Tuesday, May 03, 2005

Goldfish goes cycling!

When Gloria Steinem said that “A woman needs a man like a fish needs a bicycle.” she may or may not have been aware that although having no intrinsic need for a bicycle, sometimes us fish want to have a ride.

Actually, I always enjoyed cycling when I could do it. Throughout much of my childhood the family had no car so we cycled everywhere. Then there’s the rather tragic story of how for my eighteenth birthday I asked for a brand new bicycle as a symbol of my imminent recovery – so imminent that five years later I sold it in as new condition. I had been ill for two and a half years when I turned eighteen, but I was style sailing up that infamous river in Egypt. *

Anyway, we’re staying in Suffolk and this weekend my parents, my sister Rosemary who had come up for the weekend and I went for a walk in Thetford Forest. Everyone was pretty drained what with what’s happened, but we weren’t having a very easy, relaxing walk. This may have been because:

(a) We were lost. Even R who was navigating cheerfully entertained this possibility.

(b) The advertised wheelchair accessible paths weren’t terribly wheelchair accessible.

(c) The front left castor on my chair was bent back – it’s wrecked actually. Don’t know when this happened but we’re walked some way before we noticed.

Now, my mother had earlier investigated bike hire in the forest and she, R and I decided to go for a bike ride instead. “A bike ride?!” You may well exclaim. However, in Thetford Forest you can hire – for the same cost of a normal mountain bike – this very funky looking contraption with a proper seat (as opposed to an evil bicycle seat) at the front of the bike. Think Paul Newman and Katherine Ross in Butch Cassidy and the Sundance Kid – the bit when Raindrops Keep Falling On My Head plays – except Katherine Ross is in a far less precarious position. She also has a seat belt.

My Dad had a go cycling on this thing first and did fine. My mother is a far stronger and more experienced cyclist however and because of all her engrained habits, we really struggled to get going. “Riding a bike and pushing a shopping trolley at the same time” was one description of what was involved.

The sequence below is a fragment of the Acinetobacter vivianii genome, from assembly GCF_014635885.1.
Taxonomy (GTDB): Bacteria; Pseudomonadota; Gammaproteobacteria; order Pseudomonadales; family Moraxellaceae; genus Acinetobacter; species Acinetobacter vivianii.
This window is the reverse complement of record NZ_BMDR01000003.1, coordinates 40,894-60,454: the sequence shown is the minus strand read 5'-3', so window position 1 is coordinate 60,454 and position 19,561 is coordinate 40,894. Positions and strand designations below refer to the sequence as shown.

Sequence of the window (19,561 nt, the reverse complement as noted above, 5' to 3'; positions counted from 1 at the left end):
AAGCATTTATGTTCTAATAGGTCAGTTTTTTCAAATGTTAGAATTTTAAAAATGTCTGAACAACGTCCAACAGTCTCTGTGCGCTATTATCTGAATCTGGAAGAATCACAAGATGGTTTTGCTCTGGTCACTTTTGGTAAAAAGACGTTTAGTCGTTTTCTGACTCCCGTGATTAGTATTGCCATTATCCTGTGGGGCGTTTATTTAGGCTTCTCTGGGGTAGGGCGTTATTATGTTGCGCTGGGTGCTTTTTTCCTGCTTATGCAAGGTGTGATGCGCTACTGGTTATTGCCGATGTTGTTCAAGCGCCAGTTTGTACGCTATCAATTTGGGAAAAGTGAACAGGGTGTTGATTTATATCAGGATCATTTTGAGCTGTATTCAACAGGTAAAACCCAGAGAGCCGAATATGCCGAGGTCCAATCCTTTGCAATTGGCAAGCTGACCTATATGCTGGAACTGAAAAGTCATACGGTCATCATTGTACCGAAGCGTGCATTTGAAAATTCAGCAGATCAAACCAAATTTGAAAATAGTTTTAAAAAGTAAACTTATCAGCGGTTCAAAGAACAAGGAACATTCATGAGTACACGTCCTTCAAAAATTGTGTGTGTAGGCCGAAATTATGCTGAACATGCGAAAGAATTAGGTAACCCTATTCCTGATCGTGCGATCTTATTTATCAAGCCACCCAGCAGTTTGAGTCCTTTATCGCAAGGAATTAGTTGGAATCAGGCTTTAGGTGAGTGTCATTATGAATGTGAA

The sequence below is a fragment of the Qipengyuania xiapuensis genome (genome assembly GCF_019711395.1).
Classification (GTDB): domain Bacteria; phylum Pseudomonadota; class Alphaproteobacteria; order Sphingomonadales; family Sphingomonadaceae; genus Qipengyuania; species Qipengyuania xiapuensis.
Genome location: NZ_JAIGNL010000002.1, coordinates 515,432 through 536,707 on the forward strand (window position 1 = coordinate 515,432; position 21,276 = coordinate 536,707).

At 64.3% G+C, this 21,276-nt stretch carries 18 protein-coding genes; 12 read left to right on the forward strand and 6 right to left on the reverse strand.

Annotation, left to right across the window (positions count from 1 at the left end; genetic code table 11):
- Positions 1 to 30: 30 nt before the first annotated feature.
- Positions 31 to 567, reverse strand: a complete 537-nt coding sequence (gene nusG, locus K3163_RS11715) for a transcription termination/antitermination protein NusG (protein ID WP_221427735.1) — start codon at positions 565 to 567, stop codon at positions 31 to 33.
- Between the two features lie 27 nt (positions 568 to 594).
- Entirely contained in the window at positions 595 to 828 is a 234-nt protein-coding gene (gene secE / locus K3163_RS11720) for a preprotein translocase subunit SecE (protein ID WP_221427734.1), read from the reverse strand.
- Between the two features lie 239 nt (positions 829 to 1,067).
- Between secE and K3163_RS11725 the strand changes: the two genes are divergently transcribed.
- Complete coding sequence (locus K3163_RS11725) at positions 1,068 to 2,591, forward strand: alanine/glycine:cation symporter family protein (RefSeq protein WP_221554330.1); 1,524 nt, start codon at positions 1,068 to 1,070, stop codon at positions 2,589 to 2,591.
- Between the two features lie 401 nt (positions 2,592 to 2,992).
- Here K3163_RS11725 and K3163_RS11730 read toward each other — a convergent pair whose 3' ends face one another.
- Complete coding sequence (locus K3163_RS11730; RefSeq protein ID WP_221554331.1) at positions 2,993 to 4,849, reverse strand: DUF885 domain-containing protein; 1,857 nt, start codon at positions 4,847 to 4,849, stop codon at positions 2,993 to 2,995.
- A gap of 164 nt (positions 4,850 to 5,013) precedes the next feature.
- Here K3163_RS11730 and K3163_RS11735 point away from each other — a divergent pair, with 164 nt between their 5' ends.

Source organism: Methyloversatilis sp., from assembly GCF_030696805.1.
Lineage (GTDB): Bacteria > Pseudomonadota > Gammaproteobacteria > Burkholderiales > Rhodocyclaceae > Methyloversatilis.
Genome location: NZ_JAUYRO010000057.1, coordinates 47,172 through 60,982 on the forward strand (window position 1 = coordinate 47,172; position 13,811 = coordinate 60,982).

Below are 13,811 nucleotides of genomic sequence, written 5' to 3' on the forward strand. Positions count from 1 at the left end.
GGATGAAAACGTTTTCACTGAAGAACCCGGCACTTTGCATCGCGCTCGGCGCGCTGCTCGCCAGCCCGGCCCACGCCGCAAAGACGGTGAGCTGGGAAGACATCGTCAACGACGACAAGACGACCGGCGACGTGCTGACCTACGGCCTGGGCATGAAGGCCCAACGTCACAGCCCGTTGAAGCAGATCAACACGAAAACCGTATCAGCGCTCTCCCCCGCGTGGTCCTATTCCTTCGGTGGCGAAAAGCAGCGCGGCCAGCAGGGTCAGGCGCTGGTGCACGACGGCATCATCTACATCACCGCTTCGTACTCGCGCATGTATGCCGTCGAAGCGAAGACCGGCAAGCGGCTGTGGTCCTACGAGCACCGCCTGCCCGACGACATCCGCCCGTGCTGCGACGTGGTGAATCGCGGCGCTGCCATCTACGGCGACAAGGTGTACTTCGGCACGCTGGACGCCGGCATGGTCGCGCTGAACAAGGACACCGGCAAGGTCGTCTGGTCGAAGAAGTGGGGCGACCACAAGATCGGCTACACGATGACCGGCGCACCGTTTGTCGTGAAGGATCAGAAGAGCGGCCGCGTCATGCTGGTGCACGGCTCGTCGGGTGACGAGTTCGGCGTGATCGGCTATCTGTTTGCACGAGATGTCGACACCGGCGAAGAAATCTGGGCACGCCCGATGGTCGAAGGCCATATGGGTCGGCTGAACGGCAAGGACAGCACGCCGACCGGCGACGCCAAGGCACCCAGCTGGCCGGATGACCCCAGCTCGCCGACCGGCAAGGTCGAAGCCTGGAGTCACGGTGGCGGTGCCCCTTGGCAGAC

It was a bank holiday weekend, so the open space in the Forest where the bike hire place was and where people have their picnics and the like was heaving. Unfortunately, Mum could only get two or three metres at a time without veering off the path. The bike was incredibly stable – you didn’t need the person on the back for the balance – but I think Mum had a strong sense that the whole thing was going to topple over and me be thrown into a nearby bush. Still, we caused much entertainment for the picnickers who sat watching, laughing and occasionally cheering when we managed to keep going straight for more than a few seconds.

Eventually Mum got the hang of it.

There was an issue with the tracks again because we had wheels either side of my seat but the cycle paths had been worn down into narrow ridges. We hired the thing for one hour and two had passed before we got back.

However, once we got going it was great fun. It was just like riding a bike except without having to move my legs! And along the way we met no less than four people who asked us about where we had got it from because their friend/ husband/ daughter was a wheelchair user and would love to come zooming round the forest with everybody else.

I think the place we hired it from (Bike Art) is exclusive to Thetford Forest although I’m sure these bikes must be available elsewhere. However, it is certainly not something I have come across before. I do have a web address for the place in Thetford if anyone’s interested.

I’m going to stay in Suffolk for an extra week so I can attend Andrew’s funeral next week. It’s going to be a Thanksgiving Mass as opposed to a Requiem Mass, thus being more a celebration of life. Whatever this means, Catholic services never fail to fill me with awe and wonder despite myself. We’re still struggling to believe what has happened.

Dad had a hospital leaflet about the thing that killed Andrew and it seems so simple. He had bad constipation – something the whole family is prone to it seems, except being less articulate (and Andrew never complained about anything, it was one of his “problems”) it got out of control and his bowel impacted. They cleared this out no problem, but in doing so disrupted the flora and fauna of the bowel, so that a certain organism which lives their happily most of the time grew into an infection. This most people survive but Andrew was unlucky enough to develop septic shock. And in twenty-four hours he was gone, just like that.

Ho hum. Thanks everybody for your kind comments – I really appreciate it and will pass these things on to my family.

* Da nile, yer know, denial, get it? Never mind.

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